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DRPS : Course Catalogue : School of Literatures, Languages and Cultures : European Languages & Cultures - Scandinavian Stud

Undergraduate Course: Old Norse Studies (Ordinary) (ELCS09004)

Course Outline
SchoolSchool of Literatures, Languages and Cultures CollegeCollege of Arts, Humanities and Social Sciences
Credit level (Normal year taken)SCQF Level 9 (Year 3 Undergraduate) AvailabilityAvailable to all students
SCQF Credits20 ECTS Credits10
SummaryThis course provides an overview of societal, cultural and literary developments in the North Atlantic island of Iceland, from its settlement in the late 9th Century through the end of its Commonwealth Period in the later 13th Century. The main focus of the course is the rich literary heritage of medieval Iceland. Students will engage with a representative selection of texts, covering a range of genres and topics. By undertaking guided readings and analysis against a background of pertinent historical, and cultural developments, the course will review the value of these texts as literary artefacts and historical source materials.
Course description Old Norse Literature & Society begins with an overview of the discovery and settlement of Iceland in the 9th century AD, highlighting the cultural background and worldview of the colonists, and serving as an introduction to the society they established. The focus then turns to the state Conversion of Iceland to Christianity at the end of the first millennium, and the wider significance of the associated process of 'literisation'. We will consider how the art and tradition of writing was used by the Christian Church and secular elite in Iceland to promote and safeguard their interests, before moving on to discuss the origins and significance of more specifically literary genres, as defined in recent scholarship.

Topics to be covered will typically include early historiography, poetry and paganism, bloodfeud and balance in the Family Sagas, the format and features of Icelandic 'Romance', and the importance of the gift. The individual texts and extracts studied will include appropriate illustrative examples of history-writing, skaldic and eddic verse, sagas from several different genres, and þættir.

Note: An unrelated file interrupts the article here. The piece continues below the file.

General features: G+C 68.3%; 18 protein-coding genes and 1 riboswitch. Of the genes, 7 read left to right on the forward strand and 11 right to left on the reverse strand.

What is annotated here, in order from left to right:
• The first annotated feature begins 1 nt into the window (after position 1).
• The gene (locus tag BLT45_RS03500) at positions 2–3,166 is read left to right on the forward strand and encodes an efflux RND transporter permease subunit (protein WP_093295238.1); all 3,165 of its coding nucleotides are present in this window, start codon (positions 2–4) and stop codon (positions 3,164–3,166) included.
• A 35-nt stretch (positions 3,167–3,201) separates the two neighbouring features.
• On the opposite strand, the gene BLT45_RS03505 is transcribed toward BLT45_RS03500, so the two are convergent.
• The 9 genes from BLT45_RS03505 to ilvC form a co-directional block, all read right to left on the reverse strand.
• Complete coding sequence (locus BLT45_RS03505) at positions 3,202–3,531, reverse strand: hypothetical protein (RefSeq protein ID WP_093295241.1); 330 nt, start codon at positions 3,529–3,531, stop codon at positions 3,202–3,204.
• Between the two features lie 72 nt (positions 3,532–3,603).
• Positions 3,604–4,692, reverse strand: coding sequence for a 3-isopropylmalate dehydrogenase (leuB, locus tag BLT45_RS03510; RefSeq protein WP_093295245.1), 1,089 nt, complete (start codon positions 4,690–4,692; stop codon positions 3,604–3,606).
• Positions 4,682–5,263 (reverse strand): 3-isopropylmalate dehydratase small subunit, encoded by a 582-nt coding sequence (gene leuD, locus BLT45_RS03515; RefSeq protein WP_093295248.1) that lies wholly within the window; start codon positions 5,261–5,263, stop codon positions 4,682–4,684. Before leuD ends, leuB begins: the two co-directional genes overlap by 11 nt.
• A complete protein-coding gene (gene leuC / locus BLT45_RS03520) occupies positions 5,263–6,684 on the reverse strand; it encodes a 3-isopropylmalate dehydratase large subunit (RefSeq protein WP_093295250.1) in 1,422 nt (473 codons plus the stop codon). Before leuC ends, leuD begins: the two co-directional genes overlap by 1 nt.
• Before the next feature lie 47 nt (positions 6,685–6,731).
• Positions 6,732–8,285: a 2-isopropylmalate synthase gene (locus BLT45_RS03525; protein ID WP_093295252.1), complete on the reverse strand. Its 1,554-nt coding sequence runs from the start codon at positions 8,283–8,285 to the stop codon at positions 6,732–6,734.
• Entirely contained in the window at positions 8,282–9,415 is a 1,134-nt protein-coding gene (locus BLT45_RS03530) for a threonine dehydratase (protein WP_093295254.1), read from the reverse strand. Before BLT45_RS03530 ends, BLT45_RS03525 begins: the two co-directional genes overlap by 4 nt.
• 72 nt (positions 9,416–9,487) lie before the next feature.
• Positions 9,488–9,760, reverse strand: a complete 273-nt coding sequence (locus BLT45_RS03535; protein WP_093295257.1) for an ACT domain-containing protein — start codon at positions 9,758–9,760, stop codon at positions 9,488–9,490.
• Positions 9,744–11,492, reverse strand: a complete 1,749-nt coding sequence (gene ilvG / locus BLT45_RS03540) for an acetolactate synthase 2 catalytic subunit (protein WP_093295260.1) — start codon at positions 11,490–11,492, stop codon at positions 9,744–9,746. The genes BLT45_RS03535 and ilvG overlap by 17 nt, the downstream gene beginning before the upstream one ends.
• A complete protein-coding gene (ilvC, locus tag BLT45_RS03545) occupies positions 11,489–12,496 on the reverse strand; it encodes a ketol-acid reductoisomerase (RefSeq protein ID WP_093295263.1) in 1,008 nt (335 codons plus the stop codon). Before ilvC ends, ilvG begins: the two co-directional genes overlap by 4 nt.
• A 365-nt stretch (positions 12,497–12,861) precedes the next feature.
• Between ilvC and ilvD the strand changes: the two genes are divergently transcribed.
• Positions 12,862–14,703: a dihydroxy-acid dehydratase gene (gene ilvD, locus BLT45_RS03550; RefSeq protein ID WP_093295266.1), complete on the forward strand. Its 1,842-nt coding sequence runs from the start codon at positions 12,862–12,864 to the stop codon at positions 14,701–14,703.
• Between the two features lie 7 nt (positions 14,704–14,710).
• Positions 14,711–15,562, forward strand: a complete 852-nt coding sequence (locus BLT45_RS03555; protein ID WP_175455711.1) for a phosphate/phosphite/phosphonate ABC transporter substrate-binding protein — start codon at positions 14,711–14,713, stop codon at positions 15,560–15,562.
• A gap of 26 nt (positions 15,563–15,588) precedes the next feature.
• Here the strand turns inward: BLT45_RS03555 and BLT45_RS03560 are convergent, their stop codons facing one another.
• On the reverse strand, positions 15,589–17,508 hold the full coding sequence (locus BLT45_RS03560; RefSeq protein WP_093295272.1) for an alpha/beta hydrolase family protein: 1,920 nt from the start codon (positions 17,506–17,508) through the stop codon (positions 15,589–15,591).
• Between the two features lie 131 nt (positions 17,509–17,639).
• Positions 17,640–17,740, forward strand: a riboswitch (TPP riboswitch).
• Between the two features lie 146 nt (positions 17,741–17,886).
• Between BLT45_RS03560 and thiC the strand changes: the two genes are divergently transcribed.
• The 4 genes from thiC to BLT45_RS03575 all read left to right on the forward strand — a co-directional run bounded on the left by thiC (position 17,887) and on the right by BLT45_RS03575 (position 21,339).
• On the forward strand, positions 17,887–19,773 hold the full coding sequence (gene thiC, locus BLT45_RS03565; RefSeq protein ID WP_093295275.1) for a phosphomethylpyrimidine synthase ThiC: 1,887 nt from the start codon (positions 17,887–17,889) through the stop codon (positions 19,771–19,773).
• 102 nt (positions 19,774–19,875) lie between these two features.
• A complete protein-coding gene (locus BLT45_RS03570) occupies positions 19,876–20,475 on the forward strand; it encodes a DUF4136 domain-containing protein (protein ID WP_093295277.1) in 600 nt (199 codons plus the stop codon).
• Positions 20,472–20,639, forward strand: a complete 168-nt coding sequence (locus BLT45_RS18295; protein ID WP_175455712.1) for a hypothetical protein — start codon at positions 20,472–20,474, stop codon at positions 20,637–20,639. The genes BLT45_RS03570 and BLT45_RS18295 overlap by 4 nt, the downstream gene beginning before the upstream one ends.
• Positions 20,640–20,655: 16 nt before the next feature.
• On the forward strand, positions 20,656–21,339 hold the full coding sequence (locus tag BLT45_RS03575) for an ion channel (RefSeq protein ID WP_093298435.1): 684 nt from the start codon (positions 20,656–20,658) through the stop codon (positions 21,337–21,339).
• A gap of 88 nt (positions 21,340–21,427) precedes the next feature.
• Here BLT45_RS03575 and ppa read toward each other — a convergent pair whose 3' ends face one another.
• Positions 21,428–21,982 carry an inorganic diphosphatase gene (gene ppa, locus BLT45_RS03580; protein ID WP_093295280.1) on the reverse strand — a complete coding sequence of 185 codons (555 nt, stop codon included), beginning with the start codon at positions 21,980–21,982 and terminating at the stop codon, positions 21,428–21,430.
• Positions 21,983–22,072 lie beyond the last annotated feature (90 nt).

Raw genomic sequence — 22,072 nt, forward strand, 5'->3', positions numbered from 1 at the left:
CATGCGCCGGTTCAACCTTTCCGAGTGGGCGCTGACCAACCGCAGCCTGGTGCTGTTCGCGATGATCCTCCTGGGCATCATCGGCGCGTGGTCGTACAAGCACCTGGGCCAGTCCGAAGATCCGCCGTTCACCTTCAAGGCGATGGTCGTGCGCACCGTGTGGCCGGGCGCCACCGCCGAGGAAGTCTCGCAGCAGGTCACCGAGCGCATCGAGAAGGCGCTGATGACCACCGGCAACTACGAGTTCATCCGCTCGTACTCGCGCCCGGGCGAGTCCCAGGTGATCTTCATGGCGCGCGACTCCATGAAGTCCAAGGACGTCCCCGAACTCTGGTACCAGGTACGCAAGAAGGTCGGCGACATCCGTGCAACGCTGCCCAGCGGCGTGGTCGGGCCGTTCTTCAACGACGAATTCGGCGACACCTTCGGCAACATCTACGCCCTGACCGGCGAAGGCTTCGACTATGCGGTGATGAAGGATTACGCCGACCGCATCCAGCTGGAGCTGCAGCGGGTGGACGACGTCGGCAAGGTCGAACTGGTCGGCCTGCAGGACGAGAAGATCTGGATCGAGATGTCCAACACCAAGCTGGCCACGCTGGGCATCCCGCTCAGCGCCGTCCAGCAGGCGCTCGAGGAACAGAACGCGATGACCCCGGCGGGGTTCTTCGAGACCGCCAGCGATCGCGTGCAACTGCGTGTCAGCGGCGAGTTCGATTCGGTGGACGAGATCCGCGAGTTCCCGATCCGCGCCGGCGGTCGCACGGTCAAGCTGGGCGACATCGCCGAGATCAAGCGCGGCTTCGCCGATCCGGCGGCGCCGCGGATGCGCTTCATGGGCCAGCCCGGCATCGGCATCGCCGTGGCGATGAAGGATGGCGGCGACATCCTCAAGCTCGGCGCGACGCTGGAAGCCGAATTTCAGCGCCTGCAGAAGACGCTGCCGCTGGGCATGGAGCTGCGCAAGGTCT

While the aesthetic qualities of these texts will be examined, the main focus of our reading will be the contextualised analysis of themes, tropes and content. By considering the historical, cultural and political context within which the material was written, we will explore the extent to which it can be used to understand the beliefs and societal concerns of the authors, and in some cases, their ancestors.
Students enrolled on the PG variant of this course will participate in five additional tutorials to help broaden and deepen their understanding of the topics under consideration.

Breakdown of Learning & Teaching Activities:
Each week, the students will watch some short videos (c. 5-9 minutes each) to introduce them to the specific themes to be studied [Asynchronous]. These videos are linked to further resources and core reading materials, available via the course Learn page [Asynchronous]. After engaging with these teaching and reading materials, students will complete a computer-marked Multiple-Choice Quiz via Learn [Asynchronous]. The Quiz will test whether the students have absorbed and understood the factual underpinning of a named theme from the required readings. Each week's Quiz will have to be completed before the end of the relevant teaching week.

All students will also be assigned to small autonomous learning groups for the purpose of participating in a weekly discussion group, focusing on several questions relating to the week's specified themes. Each group will discuss these questions amongst themselves before participating in the live weekly Discussion Group, where the whole class will meet synchronously for a scheduled c. 45 minute meeting. The weekly Discussion Group Leader from each group will communicate their conclusions to the whole class [Synchronous]. Students unable to attend the discussion group, will be given the opportunity to make an audio recording of their answers and submit them in advance. However, a Discussion Board will also be maintained for students for whom this is not possible, with teaching staff responding to questions posted for the remainder of that week [Asynchronous].

PG students will give an additional short presentation on an assigned topic at one of the additional 5 PG-only Discussion Group meetings of c. 45 minutes [Synchronous].